Swaziland: Swazi government promotes self-reliance for women and youth

Date: June 14, 2018
  • SHARE:

The Swazi Government Micro Projects Department spearheads a project to improve the quality of life of people at local level (in rural and peri-urban areas of Swaziland). More specifically, its purpose is the socio-economic empowerment of local communities through improved community organisation, increased access to basic services in health, water and sanitation and improved food and income security.

It aims to improve income generation for local communities to enable them, to maintain structures in the community and especially women and youth. The specific objective of this project is the provision of training on social, economic, entrepreneurship and vocational skills, with a focus on youth and women.

The training encourages women and youth in rural communities to establish savings and credit groups for business formations for groups and individuals for economic empowerment.

The main activities are:

  • Meeting relevant stakeholders such as local leaders for support.
  • Group sensitization and mobilization. Nomination and training of trainers in the community.
  • Training women and youth about savings problem-solving.
  • Running the loan scheme.
  • Data collection on how many businesses have been formed from such groups.

Monitoring and refresher training of the group members are on-going activities.

The project has benefited about 2 900 women with 120 active groups. The project reaches 15 000 indirect beneficiaries.

Of the direct beneficiaries, 29% of the participants have established various individual enterprises such as piggeries, soap and polish manufacturing, vegetable and egg production using the capital saved by the group under the saving schemes.

The Swazi Government allocated $159 431 to this project. In-kind contributions amounted to $39 858. The total budget for the project is $199 289.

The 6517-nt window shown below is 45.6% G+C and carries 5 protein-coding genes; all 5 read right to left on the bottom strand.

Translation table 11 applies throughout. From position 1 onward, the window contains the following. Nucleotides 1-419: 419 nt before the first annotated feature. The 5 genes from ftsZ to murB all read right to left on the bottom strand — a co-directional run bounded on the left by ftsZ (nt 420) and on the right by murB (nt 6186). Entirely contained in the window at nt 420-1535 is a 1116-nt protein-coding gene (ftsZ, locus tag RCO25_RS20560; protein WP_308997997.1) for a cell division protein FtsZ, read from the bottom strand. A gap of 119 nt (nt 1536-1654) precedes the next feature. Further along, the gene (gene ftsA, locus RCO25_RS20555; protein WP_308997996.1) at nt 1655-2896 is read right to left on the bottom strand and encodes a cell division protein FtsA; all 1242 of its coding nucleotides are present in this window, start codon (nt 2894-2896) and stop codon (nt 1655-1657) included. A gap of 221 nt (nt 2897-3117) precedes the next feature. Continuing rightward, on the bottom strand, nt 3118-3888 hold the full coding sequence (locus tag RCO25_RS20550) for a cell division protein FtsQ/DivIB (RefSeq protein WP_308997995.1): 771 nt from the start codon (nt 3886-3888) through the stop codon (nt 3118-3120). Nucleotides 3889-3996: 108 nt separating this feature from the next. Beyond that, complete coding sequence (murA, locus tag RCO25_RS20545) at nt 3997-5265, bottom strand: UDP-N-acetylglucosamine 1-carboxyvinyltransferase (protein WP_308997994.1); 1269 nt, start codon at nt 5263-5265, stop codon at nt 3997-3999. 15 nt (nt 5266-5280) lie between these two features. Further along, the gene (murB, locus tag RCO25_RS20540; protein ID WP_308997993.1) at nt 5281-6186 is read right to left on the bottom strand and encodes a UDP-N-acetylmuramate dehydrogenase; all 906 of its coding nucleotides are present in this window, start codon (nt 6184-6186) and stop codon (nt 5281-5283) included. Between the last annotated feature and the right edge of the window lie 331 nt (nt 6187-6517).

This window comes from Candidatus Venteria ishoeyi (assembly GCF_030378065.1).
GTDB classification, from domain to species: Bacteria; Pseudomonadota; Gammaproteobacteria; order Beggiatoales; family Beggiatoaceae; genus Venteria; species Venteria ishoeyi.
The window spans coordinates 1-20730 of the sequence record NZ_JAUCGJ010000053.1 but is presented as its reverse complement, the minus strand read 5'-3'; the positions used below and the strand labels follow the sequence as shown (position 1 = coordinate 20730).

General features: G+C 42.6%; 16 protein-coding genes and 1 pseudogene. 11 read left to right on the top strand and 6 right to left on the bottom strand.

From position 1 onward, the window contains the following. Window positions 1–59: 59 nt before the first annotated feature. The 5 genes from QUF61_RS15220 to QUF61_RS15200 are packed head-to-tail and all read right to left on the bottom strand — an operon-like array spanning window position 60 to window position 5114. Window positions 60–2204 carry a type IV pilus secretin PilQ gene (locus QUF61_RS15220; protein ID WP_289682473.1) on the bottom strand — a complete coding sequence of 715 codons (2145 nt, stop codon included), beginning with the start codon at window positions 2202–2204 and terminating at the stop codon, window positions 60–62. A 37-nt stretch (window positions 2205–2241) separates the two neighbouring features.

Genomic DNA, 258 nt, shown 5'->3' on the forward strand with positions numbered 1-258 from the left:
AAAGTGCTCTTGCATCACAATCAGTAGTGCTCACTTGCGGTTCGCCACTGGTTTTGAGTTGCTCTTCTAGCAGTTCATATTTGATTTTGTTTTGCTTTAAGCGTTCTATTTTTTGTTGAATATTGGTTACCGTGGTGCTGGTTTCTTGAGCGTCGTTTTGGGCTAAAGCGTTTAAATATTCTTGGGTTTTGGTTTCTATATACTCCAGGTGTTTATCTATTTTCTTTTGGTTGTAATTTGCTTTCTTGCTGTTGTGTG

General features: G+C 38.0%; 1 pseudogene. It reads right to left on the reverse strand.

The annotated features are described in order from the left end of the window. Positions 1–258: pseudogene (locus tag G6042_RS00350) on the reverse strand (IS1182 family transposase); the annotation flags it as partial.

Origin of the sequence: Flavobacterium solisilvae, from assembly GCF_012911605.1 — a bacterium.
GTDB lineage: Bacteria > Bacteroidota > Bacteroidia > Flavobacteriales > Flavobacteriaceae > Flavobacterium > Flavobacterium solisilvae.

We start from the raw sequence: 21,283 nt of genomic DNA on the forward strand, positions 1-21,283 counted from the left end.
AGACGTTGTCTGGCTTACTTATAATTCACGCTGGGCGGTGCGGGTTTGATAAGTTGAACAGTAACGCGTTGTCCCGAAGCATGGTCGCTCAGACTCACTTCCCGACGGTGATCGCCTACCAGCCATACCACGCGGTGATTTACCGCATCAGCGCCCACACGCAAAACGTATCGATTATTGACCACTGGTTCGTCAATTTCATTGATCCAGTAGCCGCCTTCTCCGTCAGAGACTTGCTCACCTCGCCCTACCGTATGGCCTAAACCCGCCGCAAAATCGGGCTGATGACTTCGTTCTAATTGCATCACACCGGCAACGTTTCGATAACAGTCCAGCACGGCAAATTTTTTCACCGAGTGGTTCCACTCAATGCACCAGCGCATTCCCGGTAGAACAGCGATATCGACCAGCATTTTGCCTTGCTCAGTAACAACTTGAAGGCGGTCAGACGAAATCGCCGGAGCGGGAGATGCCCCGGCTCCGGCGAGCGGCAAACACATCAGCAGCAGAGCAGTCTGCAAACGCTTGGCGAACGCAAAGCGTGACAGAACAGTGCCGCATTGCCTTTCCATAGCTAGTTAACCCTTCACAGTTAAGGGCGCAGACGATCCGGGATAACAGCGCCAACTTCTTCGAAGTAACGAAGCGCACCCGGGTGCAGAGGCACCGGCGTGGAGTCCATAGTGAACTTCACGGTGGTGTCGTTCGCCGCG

The project has a strong monitoring and evaluation framework. There are baseline studies in place to measure changes in the economic status of participants attitudes and behaviours.

Each savings group will develop an agreement for how the group will be run. As part of this, groups will complete a Summary Transaction Sheet at each meeting, which shows savings, loans, and fees to ensure groups are on track.

The project design allows for regular formal and informal feedback and will remain in place throughout the life of the project and beyond. An external financial audit will also be carried out annually by an accredited auditor to ensure accountable use of resources.

Some of the challenges that the groups have faced include women or youth who take loans use the money for domestic uses. Others would take the money and never repay it. To overcome these challenges the monitoring department has been conducting refresher courses for members. Some women are not able to start their own businesses because there is no one to buy their wares because people in the area dealing with high levels of poverty.

Thembekile Myeni from Tibane says: “This project has removed the burden of us expecting to receive money from our husbands, we are now able to bring food and send our children to school.” Men have been supportive of the project because they see the contribution that this group scheme brings to the homesteads.

The project can be replicated fairly easily. The operational costs are kept to a minimum. Groups members live close together to negate transportation costs. Rather than giving participants money to start businesses, the project teaches participants how to save and manage their own money right from the outset. Group members use their initial deposit to cover the minimal start-up costs.

A training-of-trainers model is used to build the capacity of staff and community members to ensure knowledge and skills stay with the communities. Groups take control of their own operations, including mobilisation, development of an agreement for operating, and identification and problem-solving of challenges and issues. This process creates ownership and builds capacity in management and leadership.

Community members are provided with workbooks that can be re-used and shared. Project results and lessons learned will be shared with authorities in an effort to increase awareness and interest in the economic empowerment of women and youth.

Comment on Swaziland: Swazi government promotes self-reliance for women and youth

Your email address will not be published. Required fields are marked *